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Wanderlusts don’t have to spend a lot of dough to reach the destination of their dreams. (Getty Images)

Rewarding ways to save time and money on your next flight

Wanderlusts don’t have to spend a lot of dough to reach the destination of their dreams. With a few easy flight hacks, you can become a frequent flier that saves you both time and money.

Really, it all comes down to the type of flier that you are. Knowing how and why you fly, can go a long way in determining the types of travel rewards or programs that you need in your life. To make it simpler, we identified some common travelers, and how they might be able to take advantage of programs that go a long way toward saving both time and money.

So ask yourself: What type of flier are you?

You’re constantly late for your departure:

You put off packing until a few hours before takeoff, and now you’re in a cab rushing to the airport with a cold sweat. If you’re terminally late that doesn’t mean you have to be late at the terminal. Enrolling in the TSA PreCheck program—a five year, $85 membership—can save you time and money, especially when it involves those expensive rebooking fees for a missed flight. The biggest benefit of flying PreCheck is peace of mind. You won’t have to wait in long security lines, there’s no need to take out a laptop or liquids, and you won’t have to remove your shoes. It’s the speed you need to actually make your flight in time.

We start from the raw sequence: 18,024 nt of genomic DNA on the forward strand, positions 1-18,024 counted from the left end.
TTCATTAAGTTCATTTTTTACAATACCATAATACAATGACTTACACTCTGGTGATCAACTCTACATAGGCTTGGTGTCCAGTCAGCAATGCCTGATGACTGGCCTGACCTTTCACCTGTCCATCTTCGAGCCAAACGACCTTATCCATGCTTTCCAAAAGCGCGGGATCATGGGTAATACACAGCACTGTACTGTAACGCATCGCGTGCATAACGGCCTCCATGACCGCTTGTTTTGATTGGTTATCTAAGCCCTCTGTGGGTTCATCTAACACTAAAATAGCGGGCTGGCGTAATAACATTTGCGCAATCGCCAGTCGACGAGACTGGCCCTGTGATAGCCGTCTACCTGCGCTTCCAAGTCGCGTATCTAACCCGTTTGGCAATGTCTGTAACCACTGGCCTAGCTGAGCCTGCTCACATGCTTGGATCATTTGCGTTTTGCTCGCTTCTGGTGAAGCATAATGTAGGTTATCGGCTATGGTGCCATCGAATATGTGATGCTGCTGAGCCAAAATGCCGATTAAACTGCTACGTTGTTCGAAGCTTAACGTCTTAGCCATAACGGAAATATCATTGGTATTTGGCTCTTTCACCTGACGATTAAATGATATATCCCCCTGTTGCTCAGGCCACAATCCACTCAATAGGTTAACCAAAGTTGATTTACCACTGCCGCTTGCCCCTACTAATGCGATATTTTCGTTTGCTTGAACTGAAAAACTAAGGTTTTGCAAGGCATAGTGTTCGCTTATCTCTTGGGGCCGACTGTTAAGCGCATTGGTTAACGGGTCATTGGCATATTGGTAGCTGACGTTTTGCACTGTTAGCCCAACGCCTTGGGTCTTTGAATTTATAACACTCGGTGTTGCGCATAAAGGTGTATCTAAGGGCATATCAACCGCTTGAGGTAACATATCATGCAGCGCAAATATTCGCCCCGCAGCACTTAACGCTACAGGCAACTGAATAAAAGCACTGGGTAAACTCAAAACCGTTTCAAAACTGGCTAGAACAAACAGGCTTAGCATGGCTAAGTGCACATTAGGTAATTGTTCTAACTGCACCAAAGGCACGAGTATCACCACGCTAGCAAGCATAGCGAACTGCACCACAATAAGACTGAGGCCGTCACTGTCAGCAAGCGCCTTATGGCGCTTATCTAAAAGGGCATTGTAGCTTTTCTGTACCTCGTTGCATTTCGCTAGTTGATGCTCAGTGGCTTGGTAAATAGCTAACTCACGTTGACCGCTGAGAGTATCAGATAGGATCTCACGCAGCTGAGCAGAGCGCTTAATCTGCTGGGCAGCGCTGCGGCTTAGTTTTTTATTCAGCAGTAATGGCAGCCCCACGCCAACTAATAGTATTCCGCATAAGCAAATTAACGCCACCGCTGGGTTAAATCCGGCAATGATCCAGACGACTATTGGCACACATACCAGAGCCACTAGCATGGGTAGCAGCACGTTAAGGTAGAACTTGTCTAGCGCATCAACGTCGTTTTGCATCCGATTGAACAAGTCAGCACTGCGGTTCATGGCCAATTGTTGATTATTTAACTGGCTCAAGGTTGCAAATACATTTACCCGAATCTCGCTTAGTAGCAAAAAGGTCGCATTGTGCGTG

You travel a lot with your significant other:

Repeat after me: Southwest Companion Pass. If you fly a lot with a loved one, the Companion Pass can save you hundreds if not thousands of dollars on flights. This buy-one-get-one pass means you only pay taxes and fees on your companion’s flight for a full calendar year, plus the year you enroll. One of the easiest ways to make Companion Pass—an elite right of passage for Southwest loyalists—is by playing the credit card points game. Of course, you’ll want to check your credit score before you decide to open two credit cards in-a-row (Southwest Premium and Plus cards). But time the card openings right and use the cards for daily expenses, and you and a companion could soon have almost two years of flying for the price of one. Not to mention, Southwest services BWI, DCA, and IAD with friendly cancellation and bags-fly-free policies.

You’re in a seriously, committed bi-coastal relationship:

If you’re one of those fliers that finds yourself visiting the west coast frequently, then you’ll want to pick a carrier with reliable nonstop service. Alaska Airlines has one of the highest on-time performance ratings, according to the Punctuality League’s rankings. Alaska Airlines also has some of the most flexible rewards points in the world with their Mileage Plan loyalty program, which gains you access to 15 global airline partners and more than 900 destinations worldwide. And really, the best is yet to come. That’s because starting January 1, Virgin America (another carrier known for it’s west-coast convenience) will join forces with Alaska Airlines uniting its rewards points system. And in 2019, Virgin America will fully merge with Alaska Airlines becoming a single, cohesive brand.

You want to feel like a high-roller, without spending it all:

Finally, for those who enjoy the little luxuries of travel consider signing up for an American Express card, specifically the American Express Platinum Card. The list of travel benefits go on-and-on: up to $200 in Uber credits per year; free entry to more than 1,000 airport lounges in 120 countries; a $200 airline credit for things like in-flight service and bag fees; free membership to Global Entry or TSA PreCheck; hotel upgrades; and plenty more benefits. Basically, if you like to travel and appreciate the finer things in life, this card’s for you. Yes, the annual fee of $550 is expensive, but travel enough and this card may just pay for itself.

Tim Ebner is a food and travel writer from Washington, D.C. Follow him on Twitter @TimEbner or on Instagram @ebnert.

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